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4.  As noted, in the past, the Commission determined that Carrier Route, High Density, and Saturation mail, as a group, share an own-price demand elasticity that is distinct from Non-carrier Route mail. For this reason, it de-linked 5-digit mail and Carrier Route mail in Docket No. MC95-1 when the former Enhanced Carrier Route (ECR) subclass was established.

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5.  Using Carrier Route mail as a benchmark for letter-shaped Standard Mail is also problematic because the minimum number of pieces required for the 5-digit letter rate is 150, while the Carrier Route letter rate requires only 10 pieces.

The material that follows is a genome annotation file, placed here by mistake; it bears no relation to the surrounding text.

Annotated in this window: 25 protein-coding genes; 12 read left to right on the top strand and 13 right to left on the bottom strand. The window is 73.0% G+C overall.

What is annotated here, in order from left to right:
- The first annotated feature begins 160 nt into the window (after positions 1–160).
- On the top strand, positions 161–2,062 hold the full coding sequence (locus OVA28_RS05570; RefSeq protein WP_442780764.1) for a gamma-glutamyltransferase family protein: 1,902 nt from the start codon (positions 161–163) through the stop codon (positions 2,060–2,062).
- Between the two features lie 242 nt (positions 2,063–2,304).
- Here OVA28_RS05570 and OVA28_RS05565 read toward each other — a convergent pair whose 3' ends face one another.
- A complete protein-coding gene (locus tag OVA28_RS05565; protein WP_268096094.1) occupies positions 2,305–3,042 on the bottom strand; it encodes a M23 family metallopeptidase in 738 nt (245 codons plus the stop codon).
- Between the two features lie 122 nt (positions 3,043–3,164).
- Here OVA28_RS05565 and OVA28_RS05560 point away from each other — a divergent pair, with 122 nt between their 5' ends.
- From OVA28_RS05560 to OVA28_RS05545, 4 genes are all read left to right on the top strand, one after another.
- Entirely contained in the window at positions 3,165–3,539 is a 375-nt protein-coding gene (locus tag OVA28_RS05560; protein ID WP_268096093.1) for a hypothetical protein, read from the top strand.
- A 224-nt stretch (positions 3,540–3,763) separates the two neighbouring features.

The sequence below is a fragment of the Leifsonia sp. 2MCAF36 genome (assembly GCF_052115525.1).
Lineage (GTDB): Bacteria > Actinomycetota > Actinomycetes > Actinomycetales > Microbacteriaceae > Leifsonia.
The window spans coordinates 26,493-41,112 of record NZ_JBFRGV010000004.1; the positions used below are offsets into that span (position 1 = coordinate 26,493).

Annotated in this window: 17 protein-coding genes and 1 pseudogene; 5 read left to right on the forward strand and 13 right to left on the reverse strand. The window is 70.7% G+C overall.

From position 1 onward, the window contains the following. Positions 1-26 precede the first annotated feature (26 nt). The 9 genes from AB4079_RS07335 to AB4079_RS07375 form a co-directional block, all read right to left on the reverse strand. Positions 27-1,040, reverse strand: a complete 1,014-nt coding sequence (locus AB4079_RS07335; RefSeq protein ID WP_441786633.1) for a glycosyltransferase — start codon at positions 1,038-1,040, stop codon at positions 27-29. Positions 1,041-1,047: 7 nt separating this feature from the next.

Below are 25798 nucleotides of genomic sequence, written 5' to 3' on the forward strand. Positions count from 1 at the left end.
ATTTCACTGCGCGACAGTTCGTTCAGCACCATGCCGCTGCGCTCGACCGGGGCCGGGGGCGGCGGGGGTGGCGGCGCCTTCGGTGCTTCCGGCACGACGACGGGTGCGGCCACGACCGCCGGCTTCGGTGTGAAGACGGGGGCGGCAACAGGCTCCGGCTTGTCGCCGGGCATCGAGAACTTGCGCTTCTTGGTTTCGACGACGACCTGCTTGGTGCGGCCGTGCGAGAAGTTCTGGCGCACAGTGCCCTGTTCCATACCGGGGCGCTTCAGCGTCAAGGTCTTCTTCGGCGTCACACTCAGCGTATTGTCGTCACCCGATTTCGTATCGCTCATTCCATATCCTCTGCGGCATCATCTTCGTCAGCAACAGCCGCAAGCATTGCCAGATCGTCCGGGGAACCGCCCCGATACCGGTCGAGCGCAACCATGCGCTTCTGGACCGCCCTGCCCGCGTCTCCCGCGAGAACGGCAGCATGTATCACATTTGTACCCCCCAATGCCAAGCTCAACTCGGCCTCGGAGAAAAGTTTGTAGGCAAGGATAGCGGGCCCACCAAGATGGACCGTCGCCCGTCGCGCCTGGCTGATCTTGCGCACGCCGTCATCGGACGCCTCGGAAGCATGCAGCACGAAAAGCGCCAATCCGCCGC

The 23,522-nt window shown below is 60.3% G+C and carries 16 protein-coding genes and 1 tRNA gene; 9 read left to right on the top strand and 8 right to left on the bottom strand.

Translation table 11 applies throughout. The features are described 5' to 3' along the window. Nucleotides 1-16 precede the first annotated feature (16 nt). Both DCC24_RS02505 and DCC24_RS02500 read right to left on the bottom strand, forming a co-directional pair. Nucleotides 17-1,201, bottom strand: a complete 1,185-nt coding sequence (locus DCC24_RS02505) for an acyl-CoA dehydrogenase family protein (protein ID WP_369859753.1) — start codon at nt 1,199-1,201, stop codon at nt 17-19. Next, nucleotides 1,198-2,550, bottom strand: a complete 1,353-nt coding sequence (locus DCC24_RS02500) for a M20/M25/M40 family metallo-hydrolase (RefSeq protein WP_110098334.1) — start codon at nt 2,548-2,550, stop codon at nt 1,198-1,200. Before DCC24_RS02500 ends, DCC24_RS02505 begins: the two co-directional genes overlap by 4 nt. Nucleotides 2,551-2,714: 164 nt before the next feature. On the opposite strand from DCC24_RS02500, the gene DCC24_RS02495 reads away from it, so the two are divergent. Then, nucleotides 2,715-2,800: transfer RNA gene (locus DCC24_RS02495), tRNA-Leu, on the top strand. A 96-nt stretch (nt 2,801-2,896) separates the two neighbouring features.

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6.  This is confirmed by Witness Shipe's testimony in Docket No. R90-1. It shows that carriers case mail at a rate of 20.6 pieces per minute for non-sequenced Carrier Route letters, 29.0 pieces for walk-sequenced High Density letters, and 41.2 pieces for Saturation letters. The corresponding numbers for flats are 10.7, 13.6 and 27.4 pieces per minute. See Docket No. R90-1, Direct Testimony of Thomas Shipe, USPS-T-10, Exhibit USPS-10B, at 3 and 6. This constitutes declining marginal cost.

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[FR Doc. E9-17286 Filed 7-20-09; 8:45 am]

BILLING CODE 7710-FW-P